Table of Contents:
- Venezuela President Plays With Fire as Auto Sales Plunge
- Vehicle Black Market
New-vehicle deliveries tumbled 87% in January and 89.9% in February, marking the lowest level since 2003 when the country was ensnarled in a nationwide strike against Chavez.
South America is never an easy market for global automakers battered by the region’s continuing political and economic instability, with currency fluctuations and high taxes as the main drivers.
While the largest market of Brazil is the usual culprit, followed by Argentina, Venezuela in less than a year has gone from a rocky road to a highway of despair after the death of Socialist President Hugo Chavez last March opened the door for extreme leftist Nicholas Maduro, whose iron fist is polarizing the country.
Economic turmoil resulting from a 50% jump in consumer prices last year, along with escalating inflation and a weakened currency, has alarmed multinational companies doing business in Venezuela, and many are rethinking their 2014 forecast.
Among them are automakers, including, , and Toyota, that saw new-vehicle deliveries tumble 87% in January and 89.9% in February, according to WardsAuto data, marking the lowest level since 2003 when the country was ensnarled in a nationwide strike against Chavez.
In addition to cratering car sales, market-leader GM expects a $400 million pre-tax loss in the first quarter because of the local currency’s ongoing devaluation, which it says in a filing with the U.S. Securities and Exchange Commission is now 10.7 bolivars to the dollar compared with an earlier 6.3.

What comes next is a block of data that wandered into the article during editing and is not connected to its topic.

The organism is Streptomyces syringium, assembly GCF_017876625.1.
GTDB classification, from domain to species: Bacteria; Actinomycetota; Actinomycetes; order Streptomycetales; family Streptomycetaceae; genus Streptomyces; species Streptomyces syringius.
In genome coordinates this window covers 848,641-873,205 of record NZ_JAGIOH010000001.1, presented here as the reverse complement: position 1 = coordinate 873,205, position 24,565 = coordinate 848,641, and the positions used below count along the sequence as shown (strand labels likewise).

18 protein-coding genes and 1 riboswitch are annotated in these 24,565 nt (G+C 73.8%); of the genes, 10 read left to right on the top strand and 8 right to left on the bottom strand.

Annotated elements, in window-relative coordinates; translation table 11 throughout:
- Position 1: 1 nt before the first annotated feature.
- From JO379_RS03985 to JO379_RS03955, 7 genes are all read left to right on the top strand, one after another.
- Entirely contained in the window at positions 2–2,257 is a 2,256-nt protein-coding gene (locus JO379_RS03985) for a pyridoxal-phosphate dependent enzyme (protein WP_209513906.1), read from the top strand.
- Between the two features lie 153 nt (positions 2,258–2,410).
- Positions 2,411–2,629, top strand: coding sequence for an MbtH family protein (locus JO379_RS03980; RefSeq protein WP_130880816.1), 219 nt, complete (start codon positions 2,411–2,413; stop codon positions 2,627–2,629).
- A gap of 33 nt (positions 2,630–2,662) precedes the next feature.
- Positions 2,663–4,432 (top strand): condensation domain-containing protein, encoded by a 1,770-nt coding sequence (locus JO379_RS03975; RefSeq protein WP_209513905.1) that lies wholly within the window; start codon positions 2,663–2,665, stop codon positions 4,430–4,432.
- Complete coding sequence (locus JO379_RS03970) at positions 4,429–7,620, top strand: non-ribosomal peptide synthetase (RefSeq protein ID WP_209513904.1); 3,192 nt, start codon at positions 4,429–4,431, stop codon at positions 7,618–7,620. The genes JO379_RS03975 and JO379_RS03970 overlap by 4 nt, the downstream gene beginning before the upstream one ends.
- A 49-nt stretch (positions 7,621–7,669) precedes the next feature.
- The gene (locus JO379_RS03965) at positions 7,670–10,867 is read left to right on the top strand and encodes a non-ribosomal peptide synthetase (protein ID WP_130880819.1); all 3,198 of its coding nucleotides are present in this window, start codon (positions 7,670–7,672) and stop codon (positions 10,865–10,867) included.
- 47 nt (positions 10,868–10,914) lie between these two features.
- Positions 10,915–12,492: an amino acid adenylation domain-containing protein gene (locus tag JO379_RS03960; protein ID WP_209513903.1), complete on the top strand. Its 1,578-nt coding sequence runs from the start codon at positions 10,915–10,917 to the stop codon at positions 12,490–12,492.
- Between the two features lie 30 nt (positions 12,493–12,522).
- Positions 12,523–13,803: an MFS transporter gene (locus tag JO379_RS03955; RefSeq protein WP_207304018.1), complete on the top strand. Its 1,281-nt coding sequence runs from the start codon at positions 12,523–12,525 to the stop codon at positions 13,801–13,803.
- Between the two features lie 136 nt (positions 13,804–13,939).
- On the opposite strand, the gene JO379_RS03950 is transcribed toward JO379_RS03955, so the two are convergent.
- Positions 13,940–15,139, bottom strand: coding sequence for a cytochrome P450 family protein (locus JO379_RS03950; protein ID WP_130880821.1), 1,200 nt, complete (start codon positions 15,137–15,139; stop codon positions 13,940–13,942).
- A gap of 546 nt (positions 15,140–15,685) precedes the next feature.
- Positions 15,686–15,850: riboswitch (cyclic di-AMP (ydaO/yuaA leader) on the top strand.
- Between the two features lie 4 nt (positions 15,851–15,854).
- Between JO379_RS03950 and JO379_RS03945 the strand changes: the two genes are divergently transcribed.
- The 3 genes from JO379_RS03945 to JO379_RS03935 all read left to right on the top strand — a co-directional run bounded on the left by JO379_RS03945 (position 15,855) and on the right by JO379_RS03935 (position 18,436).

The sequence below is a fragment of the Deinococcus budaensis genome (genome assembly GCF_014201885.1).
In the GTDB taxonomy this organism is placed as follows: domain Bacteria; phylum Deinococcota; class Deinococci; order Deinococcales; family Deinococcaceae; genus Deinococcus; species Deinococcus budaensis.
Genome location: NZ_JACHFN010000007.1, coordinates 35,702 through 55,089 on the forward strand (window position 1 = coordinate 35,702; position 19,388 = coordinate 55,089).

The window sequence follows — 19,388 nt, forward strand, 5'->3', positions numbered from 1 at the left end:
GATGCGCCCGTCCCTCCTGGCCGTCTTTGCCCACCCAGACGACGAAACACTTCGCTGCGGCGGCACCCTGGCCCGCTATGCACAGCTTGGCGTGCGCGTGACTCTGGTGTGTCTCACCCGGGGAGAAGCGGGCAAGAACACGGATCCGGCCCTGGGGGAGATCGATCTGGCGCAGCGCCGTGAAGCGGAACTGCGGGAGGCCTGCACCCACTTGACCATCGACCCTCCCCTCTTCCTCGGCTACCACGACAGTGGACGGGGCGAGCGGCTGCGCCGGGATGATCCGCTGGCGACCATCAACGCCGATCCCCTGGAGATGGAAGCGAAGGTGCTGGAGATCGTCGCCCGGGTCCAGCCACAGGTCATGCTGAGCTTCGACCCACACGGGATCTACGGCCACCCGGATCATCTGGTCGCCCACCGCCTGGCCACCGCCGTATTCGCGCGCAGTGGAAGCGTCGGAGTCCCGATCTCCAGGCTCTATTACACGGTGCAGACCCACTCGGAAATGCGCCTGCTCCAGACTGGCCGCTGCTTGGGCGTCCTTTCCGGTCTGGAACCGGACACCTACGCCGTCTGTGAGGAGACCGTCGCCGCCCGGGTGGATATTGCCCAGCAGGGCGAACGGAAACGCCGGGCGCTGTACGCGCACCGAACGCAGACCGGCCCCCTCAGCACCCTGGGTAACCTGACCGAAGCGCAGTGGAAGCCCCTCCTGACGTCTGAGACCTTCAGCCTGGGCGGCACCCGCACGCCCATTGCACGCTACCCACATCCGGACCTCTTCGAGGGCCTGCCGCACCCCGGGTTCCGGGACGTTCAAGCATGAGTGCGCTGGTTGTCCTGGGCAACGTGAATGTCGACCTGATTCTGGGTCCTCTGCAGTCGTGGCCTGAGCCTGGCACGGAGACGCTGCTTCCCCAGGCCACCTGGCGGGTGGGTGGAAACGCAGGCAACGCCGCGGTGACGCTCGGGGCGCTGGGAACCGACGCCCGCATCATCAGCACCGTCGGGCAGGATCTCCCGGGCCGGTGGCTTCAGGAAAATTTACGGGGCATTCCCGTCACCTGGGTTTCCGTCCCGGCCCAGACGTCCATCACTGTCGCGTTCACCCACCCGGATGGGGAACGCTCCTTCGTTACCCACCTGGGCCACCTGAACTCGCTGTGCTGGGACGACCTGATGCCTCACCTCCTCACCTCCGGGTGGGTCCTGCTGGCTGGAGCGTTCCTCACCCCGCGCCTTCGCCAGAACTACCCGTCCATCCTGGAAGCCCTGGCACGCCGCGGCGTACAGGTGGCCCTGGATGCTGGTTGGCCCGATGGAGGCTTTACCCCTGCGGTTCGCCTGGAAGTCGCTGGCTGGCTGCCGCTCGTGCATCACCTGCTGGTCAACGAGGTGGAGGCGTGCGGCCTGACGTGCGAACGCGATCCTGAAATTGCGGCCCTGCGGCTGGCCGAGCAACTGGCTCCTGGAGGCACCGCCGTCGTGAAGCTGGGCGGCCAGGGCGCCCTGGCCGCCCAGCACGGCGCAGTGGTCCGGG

in its filing says it expects to take a $350 million Q1 pre-tax charge due to currency changes affecting its Venezuelan subsidiary. The automaker first warned in December profits likely would be hurt by the bolivar’s devaluation.
What most of us don’t realize is that Venezuela operates two exchange controls: The official rate is 6.3, but that can only be accessed by companies importing foodstuffs and medicine. It’s 11.3 for other sectors, while the dollar is trading at about 82 on the black market.
However, that’s only part of the problem, as civil unrest continues to roil the country, fanned by protesters demanding political change to end rocketing inflation, up 57.3% in February; shortages of food, medicine and basic goods; and escalating violent crime. Indeed, tens of thousands marched on the capital city of Caracas on Feb. 18.
The government’s response has been brutal, according to The Economist magazine. State secret service officers are firing live rounds, while detainees describe sustained beatings, electric-shock torture and death threats. Scores of journalists have been beaten and detained and their material destroyed.
The government says at least 25 people have died in the turmoil since Feb. 12, the Associated Press reports.
Hardline foes of the Maduro government are demanding he resign. But Maduro claims to be a victim of a “fascist coup plot” financed by the U.S. – ordering the expulsion of three American consular officers in February and in a televised speech in March accusing South Florida politicians of leading the U.S. into an extremist foreign policy against his country for human rights abuse.